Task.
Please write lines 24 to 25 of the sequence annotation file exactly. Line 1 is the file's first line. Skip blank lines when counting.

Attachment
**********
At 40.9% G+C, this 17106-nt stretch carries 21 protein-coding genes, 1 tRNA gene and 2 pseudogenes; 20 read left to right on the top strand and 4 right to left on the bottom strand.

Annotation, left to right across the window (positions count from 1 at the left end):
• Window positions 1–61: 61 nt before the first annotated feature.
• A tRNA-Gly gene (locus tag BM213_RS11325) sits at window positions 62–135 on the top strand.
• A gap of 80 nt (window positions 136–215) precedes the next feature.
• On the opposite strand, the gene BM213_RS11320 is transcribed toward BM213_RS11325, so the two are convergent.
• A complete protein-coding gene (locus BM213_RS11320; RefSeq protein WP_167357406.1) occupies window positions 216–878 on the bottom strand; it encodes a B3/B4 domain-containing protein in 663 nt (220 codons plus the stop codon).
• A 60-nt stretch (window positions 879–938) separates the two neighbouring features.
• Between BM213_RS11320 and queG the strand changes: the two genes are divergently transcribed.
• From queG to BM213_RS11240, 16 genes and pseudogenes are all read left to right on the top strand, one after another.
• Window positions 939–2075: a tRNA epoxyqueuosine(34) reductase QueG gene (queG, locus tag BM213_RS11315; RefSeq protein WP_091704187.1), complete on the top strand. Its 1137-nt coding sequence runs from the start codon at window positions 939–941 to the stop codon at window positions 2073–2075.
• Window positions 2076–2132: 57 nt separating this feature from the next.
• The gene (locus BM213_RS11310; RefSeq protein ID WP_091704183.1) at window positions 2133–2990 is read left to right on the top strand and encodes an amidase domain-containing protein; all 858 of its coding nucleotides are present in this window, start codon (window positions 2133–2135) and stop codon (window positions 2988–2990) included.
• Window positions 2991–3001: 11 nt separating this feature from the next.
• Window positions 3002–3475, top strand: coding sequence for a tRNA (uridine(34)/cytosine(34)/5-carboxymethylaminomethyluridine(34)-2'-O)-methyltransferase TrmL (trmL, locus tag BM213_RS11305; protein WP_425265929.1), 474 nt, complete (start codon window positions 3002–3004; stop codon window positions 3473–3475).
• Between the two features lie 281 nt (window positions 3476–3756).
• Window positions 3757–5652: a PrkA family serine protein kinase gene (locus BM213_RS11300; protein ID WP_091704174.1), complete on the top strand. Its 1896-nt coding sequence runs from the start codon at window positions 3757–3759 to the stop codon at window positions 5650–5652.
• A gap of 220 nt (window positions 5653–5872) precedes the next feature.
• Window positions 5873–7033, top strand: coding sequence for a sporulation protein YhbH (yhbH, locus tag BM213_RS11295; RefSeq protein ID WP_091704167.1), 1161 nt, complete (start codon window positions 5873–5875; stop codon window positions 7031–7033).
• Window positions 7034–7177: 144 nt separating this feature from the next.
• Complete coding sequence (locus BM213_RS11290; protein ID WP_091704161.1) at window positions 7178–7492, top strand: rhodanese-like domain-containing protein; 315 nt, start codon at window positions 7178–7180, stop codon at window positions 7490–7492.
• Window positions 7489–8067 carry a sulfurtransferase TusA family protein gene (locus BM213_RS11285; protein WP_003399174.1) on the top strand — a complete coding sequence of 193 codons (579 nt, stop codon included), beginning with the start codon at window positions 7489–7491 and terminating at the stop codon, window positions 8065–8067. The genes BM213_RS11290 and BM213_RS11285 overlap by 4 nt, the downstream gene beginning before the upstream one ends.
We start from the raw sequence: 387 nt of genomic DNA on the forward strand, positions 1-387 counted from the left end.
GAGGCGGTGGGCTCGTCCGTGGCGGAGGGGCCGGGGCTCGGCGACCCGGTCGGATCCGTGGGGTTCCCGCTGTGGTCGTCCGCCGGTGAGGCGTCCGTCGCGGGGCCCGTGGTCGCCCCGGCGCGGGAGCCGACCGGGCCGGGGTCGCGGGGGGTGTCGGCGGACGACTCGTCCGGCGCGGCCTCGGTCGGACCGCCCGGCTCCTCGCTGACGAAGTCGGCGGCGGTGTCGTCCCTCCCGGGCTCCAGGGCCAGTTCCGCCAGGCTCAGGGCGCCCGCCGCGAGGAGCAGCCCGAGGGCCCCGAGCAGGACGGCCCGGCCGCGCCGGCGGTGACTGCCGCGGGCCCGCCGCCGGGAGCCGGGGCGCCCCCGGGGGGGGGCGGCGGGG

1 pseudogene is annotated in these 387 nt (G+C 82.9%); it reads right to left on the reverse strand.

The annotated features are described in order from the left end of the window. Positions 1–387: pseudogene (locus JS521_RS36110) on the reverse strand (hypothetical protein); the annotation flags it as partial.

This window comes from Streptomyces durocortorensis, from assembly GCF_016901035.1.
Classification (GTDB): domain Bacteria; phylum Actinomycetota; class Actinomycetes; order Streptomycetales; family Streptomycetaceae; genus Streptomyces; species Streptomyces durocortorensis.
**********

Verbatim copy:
GAGGCGGTGGGCTCGTCCGTGGCGGAGGGGCCGGGGCTCGGCGACCCGGTCGGATCCGTGGGGTTCCCGCTGTGGTCGTCCGCCGGTGAGGCGTCCGTCGCGGGGCCCGTGGTCGCCCCGGCGCGGGAGCCGACCGGGCCGGGGTCGCGGGGGGTGTCGGCGGACGACTCGTCCGGCGCGGCCTCGGTCGGACCGCCCGGCTCCTCGCTGACGAAGTCGGCGGCGGTGTCGTCCCTCCCGGGCTCCAGGGCCAGTTCCGCCAGGCTCAGGGCGCCCGCCGCGAGGAGCAGCCCGAGGGCCCCGAGCAGGACGGCCCGGCCGCGCCGGCGGTGACTGCCGCGGGCCCGCCGCCGGGAGCCGGGGCGCCCCCGGGGGGGGGCGGCGGGG

1 pseudogene is annotated in these 387 nt (G+C 82.9%); it reads right to left on the reverse strand.